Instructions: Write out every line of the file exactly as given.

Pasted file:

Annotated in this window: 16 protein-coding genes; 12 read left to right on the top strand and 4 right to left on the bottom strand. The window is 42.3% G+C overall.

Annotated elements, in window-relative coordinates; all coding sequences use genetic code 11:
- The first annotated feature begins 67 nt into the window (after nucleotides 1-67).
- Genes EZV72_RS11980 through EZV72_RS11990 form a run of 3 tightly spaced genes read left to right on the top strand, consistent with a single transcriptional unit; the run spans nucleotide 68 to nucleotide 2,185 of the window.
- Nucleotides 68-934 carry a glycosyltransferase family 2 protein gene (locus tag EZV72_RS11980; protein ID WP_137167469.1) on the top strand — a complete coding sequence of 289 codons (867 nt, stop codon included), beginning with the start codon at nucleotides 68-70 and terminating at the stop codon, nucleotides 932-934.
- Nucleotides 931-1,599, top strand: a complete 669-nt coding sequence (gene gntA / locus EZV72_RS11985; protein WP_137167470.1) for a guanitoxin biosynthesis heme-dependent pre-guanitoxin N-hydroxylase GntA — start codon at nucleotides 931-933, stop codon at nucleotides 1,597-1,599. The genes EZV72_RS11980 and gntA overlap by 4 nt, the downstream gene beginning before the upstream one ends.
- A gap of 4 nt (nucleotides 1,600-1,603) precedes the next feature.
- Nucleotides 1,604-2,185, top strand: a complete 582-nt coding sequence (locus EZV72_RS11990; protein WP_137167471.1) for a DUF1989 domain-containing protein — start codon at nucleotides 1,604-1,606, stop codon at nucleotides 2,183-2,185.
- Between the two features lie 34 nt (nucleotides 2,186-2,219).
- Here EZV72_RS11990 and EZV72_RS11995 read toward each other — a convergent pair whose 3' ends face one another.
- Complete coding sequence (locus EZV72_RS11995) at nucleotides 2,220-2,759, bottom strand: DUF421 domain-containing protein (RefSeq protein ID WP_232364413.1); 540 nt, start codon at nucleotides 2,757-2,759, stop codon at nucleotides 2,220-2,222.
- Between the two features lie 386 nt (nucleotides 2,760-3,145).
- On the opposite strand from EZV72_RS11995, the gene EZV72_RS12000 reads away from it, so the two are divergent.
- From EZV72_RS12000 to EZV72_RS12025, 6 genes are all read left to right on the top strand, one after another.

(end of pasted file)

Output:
Annotated in this window: 16 protein-coding genes; 12 read left to right on the top strand and 4 right to left on the bottom strand. The window is 42.3% G+C overall.

Annotated elements, in window-relative coordinates; all coding sequences use genetic code 11:
- The first annotated feature begins 67 nt into the window (after nucleotides 1-67).
- Genes EZV72_RS11980 through EZV72_RS11990 form a run of 3 tightly spaced genes read left to right on the top strand, consistent with a single transcriptional unit; the run spans nucleotide 68 to nucleotide 2,185 of the window.
- Nucleotides 68-934 carry a glycosyltransferase family 2 protein gene (locus tag EZV72_RS11980; protein ID WP_137167469.1) on the top strand — a complete coding sequence of 289 codons (867 nt, stop codon included), beginning with the start codon at nucleotides 68-70 and terminating at the stop codon, nucleotides 932-934.
- Nucleotides 931-1,599, top strand: a complete 669-nt coding sequence (gene gntA / locus EZV72_RS11985; protein WP_137167470.1) for a guanitoxin biosynthesis heme-dependent pre-guanitoxin N-hydroxylase GntA — start codon at nucleotides 931-933, stop codon at nucleotides 1,597-1,599. The genes EZV72_RS11980 and gntA overlap by 4 nt, the downstream gene beginning before the upstream one ends.
- A gap of 4 nt (nucleotides 1,600-1,603) precedes the next feature.
- Nucleotides 1,604-2,185, top strand: a complete 582-nt coding sequence (locus EZV72_RS11990; protein WP_137167471.1) for a DUF1989 domain-containing protein — start codon at nucleotides 1,604-1,606, stop codon at nucleotides 2,183-2,185.
- Between the two features lie 34 nt (nucleotides 2,186-2,219).
- Here EZV72_RS11990 and EZV72_RS11995 read toward each other — a convergent pair whose 3' ends face one another.
- Complete coding sequence (locus EZV72_RS11995) at nucleotides 2,220-2,759, bottom strand: DUF421 domain-containing protein (RefSeq protein ID WP_232364413.1); 540 nt, start codon at nucleotides 2,757-2,759, stop codon at nucleotides 2,220-2,222.
- Between the two features lie 386 nt (nucleotides 2,760-3,145).
- On the opposite strand from EZV72_RS11995, the gene EZV72_RS12000 reads away from it, so the two are divergent.
- From EZV72_RS12000 to EZV72_RS12025, 6 genes are all read left to right on the top strand, one after another.